December 29, 2008
September 16, 2008
The Mark of Excellence Remodeling expert services are customized for your home's needs while securing its integrity and value for the future.
August 2, 2008
2008 (Fort Atkinson, WI)-
July 17, 2008
EDUCATION: I attended Rutgers University; I don't have a degree from them. I did my training and certification from industry groups, The National Kitchen and Bath Association (NKBA) and the National Association of Remodeling Industry (NARI). I've continued my education, and I'm going to receive a green-building certification this month through NARI. For home remodeling, there are no colleges that really offer training or education. So the building and remodeling associations create their own criteria and certifications.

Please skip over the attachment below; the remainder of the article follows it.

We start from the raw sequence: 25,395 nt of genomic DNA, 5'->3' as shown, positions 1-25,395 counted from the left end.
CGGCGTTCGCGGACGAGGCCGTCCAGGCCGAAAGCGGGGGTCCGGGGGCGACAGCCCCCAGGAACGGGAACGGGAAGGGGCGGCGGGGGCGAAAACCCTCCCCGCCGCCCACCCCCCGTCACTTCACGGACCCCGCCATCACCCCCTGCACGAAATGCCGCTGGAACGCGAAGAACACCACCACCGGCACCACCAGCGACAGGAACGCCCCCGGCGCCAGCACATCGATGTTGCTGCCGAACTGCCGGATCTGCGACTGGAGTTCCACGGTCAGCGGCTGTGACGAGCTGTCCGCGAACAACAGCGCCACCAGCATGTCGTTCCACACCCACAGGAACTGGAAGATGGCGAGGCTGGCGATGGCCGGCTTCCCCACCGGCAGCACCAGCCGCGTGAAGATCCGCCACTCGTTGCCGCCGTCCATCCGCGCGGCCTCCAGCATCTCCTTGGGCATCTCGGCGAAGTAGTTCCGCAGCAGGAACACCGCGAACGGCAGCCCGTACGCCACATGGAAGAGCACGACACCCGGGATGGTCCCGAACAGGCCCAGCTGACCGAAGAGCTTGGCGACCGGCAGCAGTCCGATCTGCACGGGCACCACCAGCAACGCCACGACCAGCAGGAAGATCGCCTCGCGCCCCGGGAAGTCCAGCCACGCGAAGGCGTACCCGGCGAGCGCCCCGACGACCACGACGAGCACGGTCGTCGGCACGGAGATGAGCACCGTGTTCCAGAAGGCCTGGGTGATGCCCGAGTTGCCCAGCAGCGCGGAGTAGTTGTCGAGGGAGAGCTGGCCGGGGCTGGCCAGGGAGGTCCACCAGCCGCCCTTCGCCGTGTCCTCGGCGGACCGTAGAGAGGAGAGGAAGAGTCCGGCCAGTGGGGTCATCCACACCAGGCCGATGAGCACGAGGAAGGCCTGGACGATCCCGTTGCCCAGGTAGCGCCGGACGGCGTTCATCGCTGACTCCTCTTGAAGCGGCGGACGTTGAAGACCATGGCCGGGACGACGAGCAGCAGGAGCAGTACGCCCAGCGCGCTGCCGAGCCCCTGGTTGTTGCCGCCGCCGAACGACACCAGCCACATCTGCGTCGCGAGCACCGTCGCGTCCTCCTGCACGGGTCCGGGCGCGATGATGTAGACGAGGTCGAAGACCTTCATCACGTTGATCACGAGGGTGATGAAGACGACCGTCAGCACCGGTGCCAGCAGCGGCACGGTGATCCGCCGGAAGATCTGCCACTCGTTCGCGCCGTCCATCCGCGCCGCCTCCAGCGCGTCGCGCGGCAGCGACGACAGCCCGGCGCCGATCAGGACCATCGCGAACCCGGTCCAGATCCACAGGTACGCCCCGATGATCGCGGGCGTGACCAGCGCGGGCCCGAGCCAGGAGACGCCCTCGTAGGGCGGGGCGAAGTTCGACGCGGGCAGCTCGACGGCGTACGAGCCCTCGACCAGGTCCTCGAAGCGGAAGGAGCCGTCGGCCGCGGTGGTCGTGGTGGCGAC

EMPLOYER: Mark of Excellence Remodeling, West Long Branch, NJ